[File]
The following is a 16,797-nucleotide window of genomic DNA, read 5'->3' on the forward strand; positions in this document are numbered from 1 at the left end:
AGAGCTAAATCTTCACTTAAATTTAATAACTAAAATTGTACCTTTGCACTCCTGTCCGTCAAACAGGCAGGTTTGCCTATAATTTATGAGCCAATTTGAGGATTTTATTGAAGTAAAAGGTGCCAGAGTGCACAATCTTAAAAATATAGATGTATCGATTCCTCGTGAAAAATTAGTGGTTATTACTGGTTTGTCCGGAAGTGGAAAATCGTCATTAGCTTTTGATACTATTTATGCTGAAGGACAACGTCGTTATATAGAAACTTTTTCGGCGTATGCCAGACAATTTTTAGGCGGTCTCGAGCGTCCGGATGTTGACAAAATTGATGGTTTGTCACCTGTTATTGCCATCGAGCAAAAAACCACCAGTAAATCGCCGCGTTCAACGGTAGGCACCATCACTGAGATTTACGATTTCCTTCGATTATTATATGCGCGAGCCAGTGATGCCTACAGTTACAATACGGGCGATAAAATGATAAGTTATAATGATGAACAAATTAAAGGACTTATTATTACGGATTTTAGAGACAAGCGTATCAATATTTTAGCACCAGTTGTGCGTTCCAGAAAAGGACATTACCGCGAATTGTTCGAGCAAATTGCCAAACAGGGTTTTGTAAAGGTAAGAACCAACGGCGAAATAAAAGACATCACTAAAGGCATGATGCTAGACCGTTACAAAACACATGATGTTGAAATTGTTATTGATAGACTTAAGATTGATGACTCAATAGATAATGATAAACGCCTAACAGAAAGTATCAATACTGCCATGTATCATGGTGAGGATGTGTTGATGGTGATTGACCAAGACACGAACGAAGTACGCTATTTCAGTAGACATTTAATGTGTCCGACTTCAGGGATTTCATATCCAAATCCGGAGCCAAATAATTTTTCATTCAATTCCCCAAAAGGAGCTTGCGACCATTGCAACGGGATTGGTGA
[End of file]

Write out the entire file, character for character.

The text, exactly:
The following is a 16,797-nucleotide window of genomic DNA, read 5'->3' on the forward strand; positions in this document are numbered from 1 at the left end:
AGAGCTAAATCTTCACTTAAATTTAATAACTAAAATTGTACCTTTGCACTCCTGTCCGTCAAACAGGCAGGTTTGCCTATAATTTATGAGCCAATTTGAGGATTTTATTGAAGTAAAAGGTGCCAGAGTGCACAATCTTAAAAATATAGATGTATCGATTCCTCGTGAAAAATTAGTGGTTATTACTGGTTTGTCCGGAAGTGGAAAATCGTCATTAGCTTTTGATACTATTTATGCTGAAGGACAACGTCGTTATATAGAAACTTTTTCGGCGTATGCCAGACAATTTTTAGGCGGTCTCGAGCGTCCGGATGTTGACAAAATTGATGGTTTGTCACCTGTTATTGCCATCGAGCAAAAAACCACCAGTAAATCGCCGCGTTCAACGGTAGGCACCATCACTGAGATTTACGATTTCCTTCGATTATTATATGCGCGAGCCAGTGATGCCTACAGTTACAATACGGGCGATAAAATGATAAGTTATAATGATGAACAAATTAAAGGACTTATTATTACGGATTTTAGAGACAAGCGTATCAATATTTTAGCACCAGTTGTGCGTTCCAGAAAAGGACATTACCGCGAATTGTTCGAGCAAATTGCCAAACAGGGTTTTGTAAAGGTAAGAACCAACGGCGAAATAAAAGACATCACTAAAGGCATGATGCTAGACCGTTACAAAACACATGATGTTGAAATTGTTATTGATAGACTTAAGATTGATGACTCAATAGATAATGATAAACGCCTAACAGAAAGTATCAATACTGCCATGTATCATGGTGAGGATGTGTTGATGGTGATTGACCAAGACACGAACGAAGTACGCTATTTCAGTAGACATTTAATGTGTCCGACTTCAGGGATTTCATATCCAAATCCGGAGCCAAATAATTTTTCATTCAATTCCCCAAAAGGAGCTTGCGACCATTGCAACGGGATTGGTGA